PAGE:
Slowly but surely, Charles Tyrwhitt is catching up the business it has in its sights. With sales totalling £65m last year, the upmarket shirt-maker is no longer that far behind The White Company, the household goods concern where turnover is about £80m a year.
Why the contest between the two retailers? Well, Nick Wheeler, the founder and chief executive of Charles Tyrwhitt, has good reason to focus on The White Company in particular. It it is the business founded and still run by his wife, Chrissie Rucker. The couple are hugely supportive of each other but also fiercely competitive.
With the expansion announced yesterday (Mr Wheeler plans to open 50 new stores across the country, a sizeable expansion on the current 12-strong branch network) he may have bragging rights at home this weekend.
Still, this move has been a long time coming. Two years ago, speculation was rife that Charles Tyrwhitt was planning a flotation on the Alternative Investment Market and the sort of expansion mooted yesterday. The financial crisis ended those plans, with far fewer well-heeled City boys around to buy Mr Wheeler's shirts.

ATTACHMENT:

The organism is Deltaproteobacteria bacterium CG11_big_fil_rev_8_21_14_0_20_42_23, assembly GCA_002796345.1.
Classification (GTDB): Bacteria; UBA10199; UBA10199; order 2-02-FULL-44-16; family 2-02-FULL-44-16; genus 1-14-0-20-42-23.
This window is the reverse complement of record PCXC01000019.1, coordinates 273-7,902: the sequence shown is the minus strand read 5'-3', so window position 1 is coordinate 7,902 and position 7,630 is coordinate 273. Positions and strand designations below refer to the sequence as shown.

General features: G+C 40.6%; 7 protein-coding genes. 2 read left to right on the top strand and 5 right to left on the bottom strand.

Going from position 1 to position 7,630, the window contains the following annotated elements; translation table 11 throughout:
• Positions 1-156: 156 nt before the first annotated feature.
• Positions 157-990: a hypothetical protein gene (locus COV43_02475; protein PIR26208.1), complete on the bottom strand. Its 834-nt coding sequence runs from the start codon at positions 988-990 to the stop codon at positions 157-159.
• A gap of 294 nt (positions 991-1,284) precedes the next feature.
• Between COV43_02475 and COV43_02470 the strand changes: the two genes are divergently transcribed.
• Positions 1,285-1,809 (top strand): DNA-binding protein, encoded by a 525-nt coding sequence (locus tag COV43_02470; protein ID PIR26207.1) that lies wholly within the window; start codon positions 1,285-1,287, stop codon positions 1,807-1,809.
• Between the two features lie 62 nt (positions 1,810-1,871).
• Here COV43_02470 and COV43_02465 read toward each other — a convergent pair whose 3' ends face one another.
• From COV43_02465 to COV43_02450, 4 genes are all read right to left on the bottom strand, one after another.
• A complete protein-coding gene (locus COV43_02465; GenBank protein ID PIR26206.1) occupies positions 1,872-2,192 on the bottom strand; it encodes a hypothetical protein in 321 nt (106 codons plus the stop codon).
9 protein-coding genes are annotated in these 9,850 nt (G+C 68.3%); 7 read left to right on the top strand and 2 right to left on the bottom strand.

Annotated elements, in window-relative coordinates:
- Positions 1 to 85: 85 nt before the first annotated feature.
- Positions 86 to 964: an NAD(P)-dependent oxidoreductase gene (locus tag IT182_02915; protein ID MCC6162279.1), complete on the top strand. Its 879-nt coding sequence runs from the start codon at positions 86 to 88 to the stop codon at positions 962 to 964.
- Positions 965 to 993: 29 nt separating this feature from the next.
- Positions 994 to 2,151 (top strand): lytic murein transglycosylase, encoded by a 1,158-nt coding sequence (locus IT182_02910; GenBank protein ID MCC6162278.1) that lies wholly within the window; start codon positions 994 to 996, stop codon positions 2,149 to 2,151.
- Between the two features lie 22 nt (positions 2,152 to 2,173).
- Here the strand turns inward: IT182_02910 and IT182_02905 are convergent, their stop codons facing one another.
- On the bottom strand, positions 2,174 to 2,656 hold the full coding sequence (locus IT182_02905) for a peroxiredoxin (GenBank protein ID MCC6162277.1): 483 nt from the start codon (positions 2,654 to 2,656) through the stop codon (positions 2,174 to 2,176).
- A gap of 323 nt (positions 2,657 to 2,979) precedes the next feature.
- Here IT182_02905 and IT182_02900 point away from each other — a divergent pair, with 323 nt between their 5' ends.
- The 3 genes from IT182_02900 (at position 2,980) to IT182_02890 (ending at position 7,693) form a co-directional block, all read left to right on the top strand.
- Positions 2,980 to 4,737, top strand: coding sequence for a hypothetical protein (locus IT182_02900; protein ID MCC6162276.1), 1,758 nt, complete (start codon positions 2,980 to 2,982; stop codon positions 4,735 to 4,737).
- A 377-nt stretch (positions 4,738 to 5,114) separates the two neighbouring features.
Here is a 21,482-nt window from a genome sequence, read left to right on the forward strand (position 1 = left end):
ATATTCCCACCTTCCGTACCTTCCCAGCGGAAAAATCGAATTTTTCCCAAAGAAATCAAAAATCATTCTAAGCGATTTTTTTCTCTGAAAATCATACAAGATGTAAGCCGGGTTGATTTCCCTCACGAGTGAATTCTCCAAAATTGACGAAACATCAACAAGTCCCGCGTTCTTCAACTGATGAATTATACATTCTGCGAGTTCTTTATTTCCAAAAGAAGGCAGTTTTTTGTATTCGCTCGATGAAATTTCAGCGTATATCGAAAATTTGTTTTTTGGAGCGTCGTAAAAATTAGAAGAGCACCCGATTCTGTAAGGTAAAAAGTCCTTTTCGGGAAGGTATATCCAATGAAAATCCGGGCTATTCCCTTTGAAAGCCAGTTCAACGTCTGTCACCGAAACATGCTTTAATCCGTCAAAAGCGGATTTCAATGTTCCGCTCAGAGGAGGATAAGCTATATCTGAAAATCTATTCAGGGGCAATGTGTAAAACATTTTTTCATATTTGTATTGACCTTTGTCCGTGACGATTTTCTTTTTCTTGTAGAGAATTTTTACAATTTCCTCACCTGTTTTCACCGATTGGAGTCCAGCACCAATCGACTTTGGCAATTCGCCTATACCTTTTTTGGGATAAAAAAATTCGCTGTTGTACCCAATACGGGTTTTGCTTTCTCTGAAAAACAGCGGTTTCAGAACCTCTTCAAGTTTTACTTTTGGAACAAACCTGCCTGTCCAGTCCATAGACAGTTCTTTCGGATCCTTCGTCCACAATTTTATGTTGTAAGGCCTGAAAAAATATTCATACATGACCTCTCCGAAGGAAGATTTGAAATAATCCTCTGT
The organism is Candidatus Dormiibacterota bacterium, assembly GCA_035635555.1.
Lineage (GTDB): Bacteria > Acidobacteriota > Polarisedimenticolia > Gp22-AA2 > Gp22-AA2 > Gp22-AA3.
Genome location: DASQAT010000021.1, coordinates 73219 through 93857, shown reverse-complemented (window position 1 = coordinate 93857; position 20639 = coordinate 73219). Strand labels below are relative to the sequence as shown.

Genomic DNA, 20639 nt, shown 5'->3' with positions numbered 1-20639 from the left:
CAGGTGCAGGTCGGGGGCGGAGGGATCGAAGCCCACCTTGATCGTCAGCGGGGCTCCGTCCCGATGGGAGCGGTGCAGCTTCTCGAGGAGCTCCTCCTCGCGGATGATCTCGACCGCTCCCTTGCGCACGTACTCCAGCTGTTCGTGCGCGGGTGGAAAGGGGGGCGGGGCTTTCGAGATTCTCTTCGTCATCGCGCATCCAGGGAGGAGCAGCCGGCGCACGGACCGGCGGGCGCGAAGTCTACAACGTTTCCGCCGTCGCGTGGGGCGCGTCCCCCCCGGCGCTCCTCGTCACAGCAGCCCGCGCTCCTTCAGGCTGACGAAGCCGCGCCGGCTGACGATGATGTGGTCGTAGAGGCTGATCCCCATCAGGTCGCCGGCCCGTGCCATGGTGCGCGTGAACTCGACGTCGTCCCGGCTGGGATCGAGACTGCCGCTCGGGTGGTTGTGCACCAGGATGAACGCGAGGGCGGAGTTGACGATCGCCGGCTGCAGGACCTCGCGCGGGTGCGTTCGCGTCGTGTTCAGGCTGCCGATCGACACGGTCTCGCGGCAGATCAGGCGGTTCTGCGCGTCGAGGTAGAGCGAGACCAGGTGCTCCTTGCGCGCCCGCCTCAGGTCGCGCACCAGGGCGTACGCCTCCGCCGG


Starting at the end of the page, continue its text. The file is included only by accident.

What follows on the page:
No matter. The Eton-educated retailer has had to bide his time before. Before he got Charles Tyrwhitt firing on all cylinders, there were a number of other entrepreneurial false starts – like the Christmas tree business that strangely only seemed to make money at a certain time of the year.
As for the uxorial rivalry, the two business leaders both have plenty to gain from each other. Mr Wheeler, after all, owns 1 per cent of his wife's business, though she told an interviewer last year that she was waiting for the return favour.Reuse content